ELD Provider Just Quit On Me, Now What Do I Do?

   If your ELD provider suddenly shuts down service and goes out of business, do you know what to do? There may be no clear-cut answer, but there is a path to compliance.
   By now, everyone has heard the news: One20, the social community that offers services, including electronic logging devices (ELDs), to truck drivers at prices they can afford, is shutting down its ELD offering. As of June 18, the company said in a statement on its website, One20 will no longer service or provide support for the devices.
   For those drivers using One20’s F-ELD product, that means they must find another ELD device or risk fines of being put out of service. With over 250 devices self-certified on the FMCSA website, there are plenty of choices. With so many devices on the market, however there is likely going to be some sort of paring down of products in the near future; although that doesn’t appear to have happened yet because the list of devices seems to be growing.
   Fortunately, in the One20 case, drivers received nearly a month’s notice to find another device, but what happens when you wake up one morning only to learn that your ELD is no longer operational because the company shut down? There has not been a recorded instance of this happening, but it could be a possibility with so many devices on the market and startup companies continuing to offer new products.
   If a driver should find their device doesn’t work because the provider suddenly shut down, it would likely be addressed under several answers related to a non-functional or damaged device covered in      FMCSA’s FAQ document.
According to that document, if an ELD malfunctions, a driver must:
  • Note the malfunction of the ELD and provide written notice of the malfunction to the motor carrier within 24 hours;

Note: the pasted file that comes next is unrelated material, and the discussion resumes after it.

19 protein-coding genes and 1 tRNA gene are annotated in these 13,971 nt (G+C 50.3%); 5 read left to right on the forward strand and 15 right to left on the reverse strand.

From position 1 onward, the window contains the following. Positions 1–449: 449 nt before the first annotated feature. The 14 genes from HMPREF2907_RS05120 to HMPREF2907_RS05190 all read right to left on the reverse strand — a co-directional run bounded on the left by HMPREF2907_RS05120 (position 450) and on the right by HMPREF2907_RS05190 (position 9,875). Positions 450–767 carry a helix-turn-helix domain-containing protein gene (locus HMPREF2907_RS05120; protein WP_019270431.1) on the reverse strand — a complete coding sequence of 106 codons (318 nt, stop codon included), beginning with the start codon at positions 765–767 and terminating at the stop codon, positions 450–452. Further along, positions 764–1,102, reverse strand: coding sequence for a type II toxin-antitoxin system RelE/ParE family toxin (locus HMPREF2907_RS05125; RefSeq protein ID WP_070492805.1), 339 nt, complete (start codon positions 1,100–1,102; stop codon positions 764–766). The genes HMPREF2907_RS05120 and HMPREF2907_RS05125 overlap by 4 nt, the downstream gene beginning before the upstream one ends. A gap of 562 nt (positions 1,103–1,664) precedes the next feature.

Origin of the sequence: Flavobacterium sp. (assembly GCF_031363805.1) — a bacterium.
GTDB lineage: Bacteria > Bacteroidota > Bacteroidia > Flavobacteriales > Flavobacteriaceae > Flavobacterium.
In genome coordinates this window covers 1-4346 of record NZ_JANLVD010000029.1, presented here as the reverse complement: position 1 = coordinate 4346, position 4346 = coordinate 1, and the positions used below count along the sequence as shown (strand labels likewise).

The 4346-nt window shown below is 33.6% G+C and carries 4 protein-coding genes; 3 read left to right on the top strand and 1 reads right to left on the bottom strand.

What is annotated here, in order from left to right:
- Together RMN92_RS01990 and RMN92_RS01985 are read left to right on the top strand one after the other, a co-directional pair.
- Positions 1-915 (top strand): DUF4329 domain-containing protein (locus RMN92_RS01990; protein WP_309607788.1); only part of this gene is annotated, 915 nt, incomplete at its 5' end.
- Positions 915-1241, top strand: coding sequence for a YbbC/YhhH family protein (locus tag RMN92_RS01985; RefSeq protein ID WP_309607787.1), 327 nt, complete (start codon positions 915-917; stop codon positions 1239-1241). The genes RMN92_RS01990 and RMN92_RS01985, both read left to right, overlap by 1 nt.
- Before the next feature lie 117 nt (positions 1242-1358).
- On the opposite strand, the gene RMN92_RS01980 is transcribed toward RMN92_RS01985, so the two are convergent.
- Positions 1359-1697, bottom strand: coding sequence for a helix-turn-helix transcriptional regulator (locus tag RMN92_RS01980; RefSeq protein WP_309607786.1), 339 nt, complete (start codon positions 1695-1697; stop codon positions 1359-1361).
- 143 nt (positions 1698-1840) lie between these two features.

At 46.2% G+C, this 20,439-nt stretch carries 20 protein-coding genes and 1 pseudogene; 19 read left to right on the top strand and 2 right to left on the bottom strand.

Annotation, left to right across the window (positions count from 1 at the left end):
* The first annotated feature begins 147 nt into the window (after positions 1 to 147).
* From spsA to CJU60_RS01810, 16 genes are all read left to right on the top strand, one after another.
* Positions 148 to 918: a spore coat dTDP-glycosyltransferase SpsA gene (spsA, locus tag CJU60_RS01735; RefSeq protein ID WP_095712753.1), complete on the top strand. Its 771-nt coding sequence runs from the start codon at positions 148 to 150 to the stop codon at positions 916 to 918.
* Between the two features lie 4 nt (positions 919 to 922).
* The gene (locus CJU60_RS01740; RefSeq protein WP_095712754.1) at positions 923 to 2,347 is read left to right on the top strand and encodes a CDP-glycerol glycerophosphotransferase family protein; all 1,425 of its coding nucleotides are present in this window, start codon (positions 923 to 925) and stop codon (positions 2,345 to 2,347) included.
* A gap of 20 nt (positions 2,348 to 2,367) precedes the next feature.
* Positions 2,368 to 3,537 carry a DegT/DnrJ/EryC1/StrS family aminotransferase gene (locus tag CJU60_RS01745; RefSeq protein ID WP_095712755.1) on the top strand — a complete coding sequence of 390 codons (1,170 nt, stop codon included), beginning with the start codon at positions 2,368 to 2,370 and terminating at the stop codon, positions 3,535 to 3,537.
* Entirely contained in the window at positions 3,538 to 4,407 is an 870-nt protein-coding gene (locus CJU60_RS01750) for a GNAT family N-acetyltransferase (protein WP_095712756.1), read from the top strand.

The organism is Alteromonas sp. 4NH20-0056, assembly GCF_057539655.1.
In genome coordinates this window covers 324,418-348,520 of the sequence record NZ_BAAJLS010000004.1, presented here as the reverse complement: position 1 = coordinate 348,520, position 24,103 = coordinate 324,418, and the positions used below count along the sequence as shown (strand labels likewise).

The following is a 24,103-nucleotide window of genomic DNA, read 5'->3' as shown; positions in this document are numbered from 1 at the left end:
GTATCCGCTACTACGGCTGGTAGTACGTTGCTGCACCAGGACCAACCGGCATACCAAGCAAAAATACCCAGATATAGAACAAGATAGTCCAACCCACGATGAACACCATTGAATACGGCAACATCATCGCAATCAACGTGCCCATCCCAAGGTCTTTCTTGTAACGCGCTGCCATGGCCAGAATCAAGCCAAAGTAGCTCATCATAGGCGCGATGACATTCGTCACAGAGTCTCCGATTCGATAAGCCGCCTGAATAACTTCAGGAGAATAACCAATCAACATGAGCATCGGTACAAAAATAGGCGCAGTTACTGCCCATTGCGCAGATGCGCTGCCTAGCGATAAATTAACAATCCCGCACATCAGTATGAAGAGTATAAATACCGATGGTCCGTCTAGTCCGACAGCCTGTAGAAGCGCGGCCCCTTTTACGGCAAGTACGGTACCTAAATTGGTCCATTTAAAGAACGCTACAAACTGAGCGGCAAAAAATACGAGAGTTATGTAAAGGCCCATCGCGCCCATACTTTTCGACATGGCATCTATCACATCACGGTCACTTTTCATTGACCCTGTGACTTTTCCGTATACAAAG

• Reconstruct the record of duty status (RODS) for the current 24-hour period and the previous 7 consecutive days, and record the records of duty status on graph-grid paper logs that comply with 49 CFR 395.8, unless the driver already has the records or retrieves them from the ELD; and
  • Continue to manually prepare RODS in accordance with 49 CFR 395.8 until the ELD is serviced and back in compliance. The recording of the driver’s hours of service on a paper log cannot continue for more than 8 days after the malfunction; a driver that continues to record his or her hours of service on a paper log beyond 8 days risk being placed out of service.
   In light of the One20 situation, several ELD providers have stepped forward with special offers trying to attract drivers to their solutions.
   The day before word came out that One20 was shutting down, Continental launched a promotion designed to attract ELD users who were dissatisfied with their current model. The Trade In-Trade Up promotion runs until July 14, 2018. It offers a $100 rebate to an existing ELD owner who switches to the VDO RoadLog ELD.
   BigRoad noted that it has been offering ELDs and AOBRDs for five years now and that its award-winning electronic logging device has been recognized by Frost & Sullivan as the #1 ELD solution across North America based on several factors that include price/performance value and usability. The BigRoad ELD also includes a freight matching solution within the app.
   GeoSpace put out a statement as well, offering fleets one year of its Pro service with no monthly fee.
Other providers may also be offering promotions, but drivers have a regulatory duty to be compliant, so for One20 users, waiting until June 17 to buy a new device might not be a good option.